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24. Psalm 24

The earth is the Lord’S, and the fulness thereof; the world, and they that dwell therein.

2For he hath founded it upon the seas, and established it upon the floods.

3Who shall ascend into the hill of the Lord? or who shall stand in his holy place?

4He that hath clean hands, and a pure heart; who hath not lifted up his soul unto vanity, nor sworn deceitfully.

5He shall receive the blessing from the Lord, and righteousness from the God of his salvation.

6This is the generation of them that seek him, that seek thy face, O Jacob. Selah.

7Lift up your heads, O ye gates; and be ye lift up, ye everlasting doors; and the King of glory shall come in.

8Who is this King of glory? The Lord strong and mighty, the Lord mighty in battle.

9Lift up your heads, O ye gates; even lift them up, ye everlasting doors; and the King of glory shall come in.

10Who is this King of glory? The Lord of hosts, he is the King of glory. Selah.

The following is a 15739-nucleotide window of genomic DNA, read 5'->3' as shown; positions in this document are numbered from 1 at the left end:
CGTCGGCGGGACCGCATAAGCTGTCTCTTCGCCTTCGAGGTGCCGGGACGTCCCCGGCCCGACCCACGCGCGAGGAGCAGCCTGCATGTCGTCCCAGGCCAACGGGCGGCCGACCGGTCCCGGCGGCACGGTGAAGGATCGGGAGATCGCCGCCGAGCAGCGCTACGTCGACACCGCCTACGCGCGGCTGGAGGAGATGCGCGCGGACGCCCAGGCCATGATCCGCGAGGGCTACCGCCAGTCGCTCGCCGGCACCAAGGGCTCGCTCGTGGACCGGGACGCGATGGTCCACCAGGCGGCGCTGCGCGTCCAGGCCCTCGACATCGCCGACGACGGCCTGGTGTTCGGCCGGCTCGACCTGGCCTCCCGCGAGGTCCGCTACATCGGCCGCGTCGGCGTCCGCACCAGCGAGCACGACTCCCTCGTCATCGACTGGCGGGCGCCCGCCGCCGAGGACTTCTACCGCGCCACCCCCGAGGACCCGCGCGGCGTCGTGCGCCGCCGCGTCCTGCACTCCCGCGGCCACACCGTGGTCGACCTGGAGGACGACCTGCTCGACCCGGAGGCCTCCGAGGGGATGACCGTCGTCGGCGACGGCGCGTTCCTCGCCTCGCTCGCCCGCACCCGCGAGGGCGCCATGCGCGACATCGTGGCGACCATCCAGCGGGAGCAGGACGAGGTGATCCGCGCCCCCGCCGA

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1. The earth is Jehovah’s. We will find in many other places the children of Abraham compared with all the rest of mankind, that the free goodness of God, in selecting them from all other nations, and in embracing them with his favor, may shine forth the more conspicuously. The object of the beginning of the psalm is to show that the Jews had nothing of themselves which could entitle them to approach nearer or more familiarly to God than the Gentiles. As God by his providence preserves the world, the power of his government is alike extended to all, so that he ought to be worshipped by all, even as he also shows to all men, without exception, the fatherly care he has about them. But since he preferred the Jews to all other nations, it was indispensably necessary that there should be some sacred bond of connection between him and them, which might distinguish them from the heathen nations. By this argument David invites and exhorts them to holiness. He tells them that it was reasonable that those whom God had adopted as his children, should bear certain marks peculiar to themselves, and not be altogether like strangers. Not that he incites them to endeavor to prejudice God against others, in order to gain his exclusive favor; but he teaches them, from the end or design of their election, that they shall then have secured to them the firm and peaceful possession of the honor which God had conferred upon them above other nations, when they devote themselves to an upright and holy life. 540540     “Qu’adonc ils entrerent en ferme et paisible possession de l’honneur que Dieu leur a fait par dessus les autres nations.” — Fr. In vain would they have been collected together into a distinct body, as the peculiar people of God, if they did not apply themselves to the cultivation of holiness. In short, the Psalmist pronounces God to be the King of the whole world, to let all men know that, even by the law of nature, they are bound to serve him. And by declaring that he made a covenant of salvation with a small portion of mankind, and by the erection of the tabernacle, gave the children of Abraham the symbol of his presence, thereby to assure them of his dwelling in the midst of them, he teaches them that they must endeavor to have purity of heart and of hands, if they would be accounted the members of his sacred family.